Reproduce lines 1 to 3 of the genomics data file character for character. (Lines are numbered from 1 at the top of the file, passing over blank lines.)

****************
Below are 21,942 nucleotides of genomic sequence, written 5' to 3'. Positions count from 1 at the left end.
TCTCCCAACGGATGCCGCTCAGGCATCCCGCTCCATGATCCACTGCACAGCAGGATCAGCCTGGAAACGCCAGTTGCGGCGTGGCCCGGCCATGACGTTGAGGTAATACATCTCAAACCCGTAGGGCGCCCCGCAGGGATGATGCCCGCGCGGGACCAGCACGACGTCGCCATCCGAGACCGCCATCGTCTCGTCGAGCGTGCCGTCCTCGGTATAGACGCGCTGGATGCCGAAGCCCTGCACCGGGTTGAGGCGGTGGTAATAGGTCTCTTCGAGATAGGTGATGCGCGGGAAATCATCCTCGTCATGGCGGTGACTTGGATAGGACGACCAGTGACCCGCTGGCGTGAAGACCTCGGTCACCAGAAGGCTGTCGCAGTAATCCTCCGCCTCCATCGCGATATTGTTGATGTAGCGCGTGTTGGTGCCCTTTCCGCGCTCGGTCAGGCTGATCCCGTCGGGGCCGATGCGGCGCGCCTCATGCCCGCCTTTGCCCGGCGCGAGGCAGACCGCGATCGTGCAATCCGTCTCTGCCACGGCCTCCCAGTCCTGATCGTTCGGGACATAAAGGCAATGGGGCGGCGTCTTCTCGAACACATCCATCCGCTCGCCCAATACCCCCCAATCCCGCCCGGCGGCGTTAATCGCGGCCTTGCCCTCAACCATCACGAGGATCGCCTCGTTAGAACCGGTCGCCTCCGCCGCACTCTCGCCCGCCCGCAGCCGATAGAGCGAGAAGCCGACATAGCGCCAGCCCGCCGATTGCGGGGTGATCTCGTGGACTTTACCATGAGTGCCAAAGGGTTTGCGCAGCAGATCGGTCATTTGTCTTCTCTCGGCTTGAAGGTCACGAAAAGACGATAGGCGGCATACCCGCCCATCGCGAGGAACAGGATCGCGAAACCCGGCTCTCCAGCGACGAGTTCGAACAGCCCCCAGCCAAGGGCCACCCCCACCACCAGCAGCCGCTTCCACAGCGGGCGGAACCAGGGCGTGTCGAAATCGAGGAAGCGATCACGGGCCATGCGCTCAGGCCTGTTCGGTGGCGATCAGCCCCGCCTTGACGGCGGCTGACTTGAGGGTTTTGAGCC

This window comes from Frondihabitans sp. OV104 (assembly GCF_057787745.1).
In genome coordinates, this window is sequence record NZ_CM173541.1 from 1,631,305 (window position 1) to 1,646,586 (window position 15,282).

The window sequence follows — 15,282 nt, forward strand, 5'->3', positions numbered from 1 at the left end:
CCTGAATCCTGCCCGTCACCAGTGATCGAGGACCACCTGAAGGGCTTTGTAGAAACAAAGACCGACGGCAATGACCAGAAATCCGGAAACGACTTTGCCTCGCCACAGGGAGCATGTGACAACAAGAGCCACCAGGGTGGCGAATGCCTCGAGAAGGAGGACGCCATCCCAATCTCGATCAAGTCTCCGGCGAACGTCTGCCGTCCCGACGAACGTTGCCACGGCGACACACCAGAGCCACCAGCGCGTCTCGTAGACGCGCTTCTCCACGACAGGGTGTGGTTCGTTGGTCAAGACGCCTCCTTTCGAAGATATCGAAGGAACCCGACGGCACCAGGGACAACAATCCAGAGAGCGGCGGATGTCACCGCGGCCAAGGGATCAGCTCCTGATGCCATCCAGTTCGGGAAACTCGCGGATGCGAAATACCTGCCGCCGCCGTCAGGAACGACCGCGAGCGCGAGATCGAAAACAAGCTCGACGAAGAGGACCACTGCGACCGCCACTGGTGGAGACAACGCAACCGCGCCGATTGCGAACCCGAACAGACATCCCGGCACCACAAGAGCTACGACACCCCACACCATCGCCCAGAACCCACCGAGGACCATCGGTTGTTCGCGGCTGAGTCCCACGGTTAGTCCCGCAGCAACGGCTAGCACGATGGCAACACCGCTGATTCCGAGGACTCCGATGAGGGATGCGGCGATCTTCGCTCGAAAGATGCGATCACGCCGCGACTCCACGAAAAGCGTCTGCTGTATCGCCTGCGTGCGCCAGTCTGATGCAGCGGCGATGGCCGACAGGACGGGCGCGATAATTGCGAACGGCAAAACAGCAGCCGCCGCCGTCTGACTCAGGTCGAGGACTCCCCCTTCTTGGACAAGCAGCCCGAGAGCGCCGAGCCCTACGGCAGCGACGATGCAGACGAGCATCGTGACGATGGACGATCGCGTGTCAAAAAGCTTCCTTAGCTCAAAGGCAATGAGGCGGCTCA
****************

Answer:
Below are 21,942 nucleotides of genomic sequence, written 5' to 3'. Positions count from 1 at the left end.
TCTCCCAACGGATGCCGCTCAGGCATCCCGCTCCATGATCCACTGCACAGCAGGATCAGCCTGGAAACGCCAGTTGCGGCGTGGCCCGGCCATGACGTTGAGGTAATACATCTCAAACCCGTAGGGCGCCCCGCAGGGATGATGCCCGCGCGGGACCAGCACGACGTCGCCATCCGAGACCGCCATCGTCTCGTCGAGCGTGCCGTCCTCGGTATAGACGCGCTGGATGCCGAAGCCCTGCACCGGGTTGAGGCGGTGGTAATAGGTCTCTTCGAGATAGGTGATGCGCGGGAAATCATCCTCGTCATGGCGGTGACTTGGATAGGACGACCAGTGACCCGCTGGCGTGAAGACCTCGGTCACCAGAAGGCTGTCGCAGTAATCCTCCGCCTCCATCGCGATATTGTTGATGTAGCGCGTGTTGGTGCCCTTTCCGCGCTCGGTCAGGCTGATCCCGTCGGGGCCGATGCGGCGCGCCTCATGCCCGCCTTTGCCCGGCGCGAGGCAGACCGCGATCGTGCAATCCGTCTCTGCCACGGCCTCCCAGTCCTGATCGTTCGGGACATAAAGGCAATGGGGCGGCGTCTTCTCGAACACATCCATCCGCTCGCCCAATACCCCCCAATCCCGCCCGGCGGCGTTAATCGCGGCCTTGCCCTCAACCATCACGAGGATCGCCTCGTTAGAACCGGTCGCCTCCGCCGCACTCTCGCCCGCCCGCAGCCGATAGAGCGAGAAGCCGACATAGCGCCAGCCCGCCGATTGCGGGGTGATCTCGTGGACTTTACCATGAGTGCCAAAGGGTTTGCGCAGCAGATCGGTCATTTGTCTTCTCTCGGCTTGAAGGTCACGAAAAGACGATAGGCGGCATACCCGCCCATCGCGAGGAACAGGATCGCGAAACCCGGCTCTCCAGCGACGAGTTCGAACAGCCCCCAGCCAAGGGCCACCCCCACCACCAGCAGCCGCTTCCACAGCGGGCGGAACCAGGGCGTGTCGAAATCGAGGAAGCGATCACGGGCCATGCGCTCAGGCCTGTTCGGTGGCGATCAGCCCCGCCTTGACGGCGGCTGACTTGAGGGTTTTGAGCC

This window comes from Frondihabitans sp. OV104 (assembly GCF_057787745.1).